I have a principle now: no installing languages or tools or any project-specific stuff on my laptop. Only Docker. Every project can happily have its own version of Ruby or Python and their dependency managers. When my laptop gets lost again, I won’t spend (as many) weeks being surprised by what I need to install again.
Here is my tiniest intro to using Docker for this purpose. Not for production, but for my purposes. And for making projects work-on-able by other people on every operating system.
again: Every action has two results: a set of side effects on the world, and the next version of ourselves.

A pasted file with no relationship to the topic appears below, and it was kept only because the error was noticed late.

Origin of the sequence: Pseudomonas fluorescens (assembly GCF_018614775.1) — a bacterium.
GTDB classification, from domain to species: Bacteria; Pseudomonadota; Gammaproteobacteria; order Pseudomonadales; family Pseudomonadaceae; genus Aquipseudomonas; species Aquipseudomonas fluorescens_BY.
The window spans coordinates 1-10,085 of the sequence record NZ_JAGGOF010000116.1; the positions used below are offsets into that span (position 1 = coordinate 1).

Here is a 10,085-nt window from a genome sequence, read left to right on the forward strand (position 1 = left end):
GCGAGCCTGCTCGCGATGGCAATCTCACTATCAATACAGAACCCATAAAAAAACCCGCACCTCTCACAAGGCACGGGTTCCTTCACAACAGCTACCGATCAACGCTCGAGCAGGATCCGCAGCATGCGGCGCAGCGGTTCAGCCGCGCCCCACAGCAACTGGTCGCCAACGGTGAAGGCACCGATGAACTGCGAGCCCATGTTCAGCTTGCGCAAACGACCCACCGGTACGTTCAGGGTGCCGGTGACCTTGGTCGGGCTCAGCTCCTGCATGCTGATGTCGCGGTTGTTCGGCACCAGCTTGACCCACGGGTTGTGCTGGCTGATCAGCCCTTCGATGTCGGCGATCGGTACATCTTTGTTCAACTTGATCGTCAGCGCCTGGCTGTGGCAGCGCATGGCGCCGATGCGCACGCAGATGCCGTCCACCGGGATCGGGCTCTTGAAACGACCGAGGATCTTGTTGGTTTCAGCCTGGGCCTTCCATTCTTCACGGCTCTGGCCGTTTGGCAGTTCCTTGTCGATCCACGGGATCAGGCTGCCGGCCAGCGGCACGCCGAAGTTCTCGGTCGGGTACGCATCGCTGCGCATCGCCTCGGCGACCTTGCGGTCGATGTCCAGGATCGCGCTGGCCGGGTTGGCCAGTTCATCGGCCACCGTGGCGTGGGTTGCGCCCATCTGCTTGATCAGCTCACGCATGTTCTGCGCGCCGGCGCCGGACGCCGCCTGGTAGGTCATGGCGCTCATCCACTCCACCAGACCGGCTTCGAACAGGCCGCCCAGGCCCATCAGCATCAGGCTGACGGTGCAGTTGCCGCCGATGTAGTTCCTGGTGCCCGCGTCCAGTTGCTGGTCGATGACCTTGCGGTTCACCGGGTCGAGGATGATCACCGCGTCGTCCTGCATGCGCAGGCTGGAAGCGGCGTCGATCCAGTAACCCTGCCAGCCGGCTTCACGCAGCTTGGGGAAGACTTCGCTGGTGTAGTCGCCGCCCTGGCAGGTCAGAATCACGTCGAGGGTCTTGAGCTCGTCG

Sometimes in the creation of an artifact, the artifact itself is less important than the process of creating it. Wardley Maps are like that too – it’s about the thought that goes into creating them, and the conversations they enable. (video by @catswetel)
Most diagrams, especially on the white board, communicate very well to the people who participated in their creation, and very little to anyone else.
It’s the co-creation that matters. The participation in creating the artifact. The output is the next version of our team, with this common ground we established in the process.